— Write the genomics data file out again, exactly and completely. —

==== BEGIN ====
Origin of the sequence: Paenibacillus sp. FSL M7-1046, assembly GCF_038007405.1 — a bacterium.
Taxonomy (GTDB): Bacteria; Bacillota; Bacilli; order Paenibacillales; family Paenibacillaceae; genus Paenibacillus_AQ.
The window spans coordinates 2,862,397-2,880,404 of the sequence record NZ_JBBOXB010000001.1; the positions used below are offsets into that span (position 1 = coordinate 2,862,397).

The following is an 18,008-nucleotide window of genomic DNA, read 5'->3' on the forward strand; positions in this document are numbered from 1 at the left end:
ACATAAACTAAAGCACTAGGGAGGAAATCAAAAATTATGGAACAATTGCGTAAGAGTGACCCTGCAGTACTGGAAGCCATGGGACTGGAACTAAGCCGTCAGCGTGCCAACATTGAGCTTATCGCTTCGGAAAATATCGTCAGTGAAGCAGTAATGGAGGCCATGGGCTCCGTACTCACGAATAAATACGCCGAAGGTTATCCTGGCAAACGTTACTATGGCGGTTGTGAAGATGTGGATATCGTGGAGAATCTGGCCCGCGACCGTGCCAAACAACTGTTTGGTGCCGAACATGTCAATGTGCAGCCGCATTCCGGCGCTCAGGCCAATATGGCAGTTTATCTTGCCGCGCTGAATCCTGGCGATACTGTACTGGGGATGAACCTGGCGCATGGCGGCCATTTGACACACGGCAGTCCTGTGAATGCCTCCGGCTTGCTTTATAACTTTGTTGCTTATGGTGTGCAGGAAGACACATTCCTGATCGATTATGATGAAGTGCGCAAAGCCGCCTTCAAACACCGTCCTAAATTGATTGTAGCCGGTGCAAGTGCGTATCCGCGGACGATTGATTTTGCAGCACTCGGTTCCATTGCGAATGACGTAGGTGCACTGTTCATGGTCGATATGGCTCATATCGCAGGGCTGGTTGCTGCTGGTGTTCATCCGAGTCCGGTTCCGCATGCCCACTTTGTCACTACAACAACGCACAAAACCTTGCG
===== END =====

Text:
Origin of the sequence: Paenibacillus sp. FSL M7-1046, assembly GCF_038007405.1 — a bacterium.
Taxonomy (GTDB): Bacteria; Bacillota; Bacilli; order Paenibacillales; family Paenibacillaceae; genus Paenibacillus_AQ.
The window spans coordinates 2,862,397-2,880,404 of the sequence record NZ_JBBOXB010000001.1; the positions used below are offsets into that span (position 1 = coordinate 2,862,397).

The following is an 18,008-nucleotide window of genomic DNA, read 5'->3' on the forward strand; positions in this document are numbered from 1 at the left end:
ACATAAACTAAAGCACTAGGGAGGAAATCAAAAATTATGGAACAATTGCGTAAGAGTGACCCTGCAGTACTGGAAGCCATGGGACTGGAACTAAGCCGTCAGCGTGCCAACATTGAGCTTATCGCTTCGGAAAATATCGTCAGTGAAGCAGTAATGGAGGCCATGGGCTCCGTACTCACGAATAAATACGCCGAAGGTTATCCTGGCAAACGTTACTATGGCGGTTGTGAAGATGTGGATATCGTGGAGAATCTGGCCCGCGACCGTGCCAAACAACTGTTTGGTGCCGAACATGTCAATGTGCAGCCGCATTCCGGCGCTCAGGCCAATATGGCAGTTTATCTTGCCGCGCTGAATCCTGGCGATACTGTACTGGGGATGAACCTGGCGCATGGCGGCCATTTGACACACGGCAGTCCTGTGAATGCCTCCGGCTTGCTTTATAACTTTGTTGCTTATGGTGTGCAGGAAGACACATTCCTGATCGATTATGATGAAGTGCGCAAAGCCGCCTTCAAACACCGTCCTAAATTGATTGTAGCCGGTGCAAGTGCGTATCCGCGGACGATTGATTTTGCAGCACTCGGTTCCATTGCGAATGACGTAGGTGCACTGTTCATGGTCGATATGGCTCATATCGCAGGGCTGGTTGCTGCTGGTGTTCATCCGAGTCCGGTTCCGCATGCCCACTTTGTCACTACAACAACGCACAAAACCTTGCG